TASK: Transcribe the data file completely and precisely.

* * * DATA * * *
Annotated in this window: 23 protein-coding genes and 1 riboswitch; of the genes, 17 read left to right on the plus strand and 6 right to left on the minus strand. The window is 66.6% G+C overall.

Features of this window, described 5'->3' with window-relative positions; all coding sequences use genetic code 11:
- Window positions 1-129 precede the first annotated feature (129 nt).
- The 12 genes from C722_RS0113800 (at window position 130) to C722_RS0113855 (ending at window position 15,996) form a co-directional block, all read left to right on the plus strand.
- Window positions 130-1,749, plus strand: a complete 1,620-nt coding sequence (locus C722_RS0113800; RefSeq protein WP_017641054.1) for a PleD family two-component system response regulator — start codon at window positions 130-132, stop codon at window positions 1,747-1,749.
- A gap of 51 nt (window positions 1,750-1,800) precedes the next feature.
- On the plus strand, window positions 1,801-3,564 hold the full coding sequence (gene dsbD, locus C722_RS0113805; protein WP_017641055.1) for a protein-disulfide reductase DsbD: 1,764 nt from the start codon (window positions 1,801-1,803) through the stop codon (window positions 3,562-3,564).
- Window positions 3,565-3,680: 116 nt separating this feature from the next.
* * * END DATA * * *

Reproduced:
Annotated in this window: 23 protein-coding genes and 1 riboswitch; of the genes, 17 read left to right on the plus strand and 6 right to left on the minus strand. The window is 66.6% G+C overall.

Features of this window, described 5'->3' with window-relative positions; all coding sequences use genetic code 11:
- Window positions 1-129 precede the first annotated feature (129 nt).
- The 12 genes from C722_RS0113800 (at window position 130) to C722_RS0113855 (ending at window position 15,996) form a co-directional block, all read left to right on the plus strand.
- Window positions 130-1,749, plus strand: a complete 1,620-nt coding sequence (locus C722_RS0113800; RefSeq protein WP_017641054.1) for a PleD family two-component system response regulator — start codon at window positions 130-132, stop codon at window positions 1,747-1,749.
- A gap of 51 nt (window positions 1,750-1,800) precedes the next feature.
- On the plus strand, window positions 1,801-3,564 hold the full coding sequence (gene dsbD, locus C722_RS0113805; protein WP_017641055.1) for a protein-disulfide reductase DsbD: 1,764 nt from the start codon (window positions 1,801-1,803) through the stop codon (window positions 3,562-3,564).
- Window positions 3,565-3,680: 116 nt separating this feature from the next.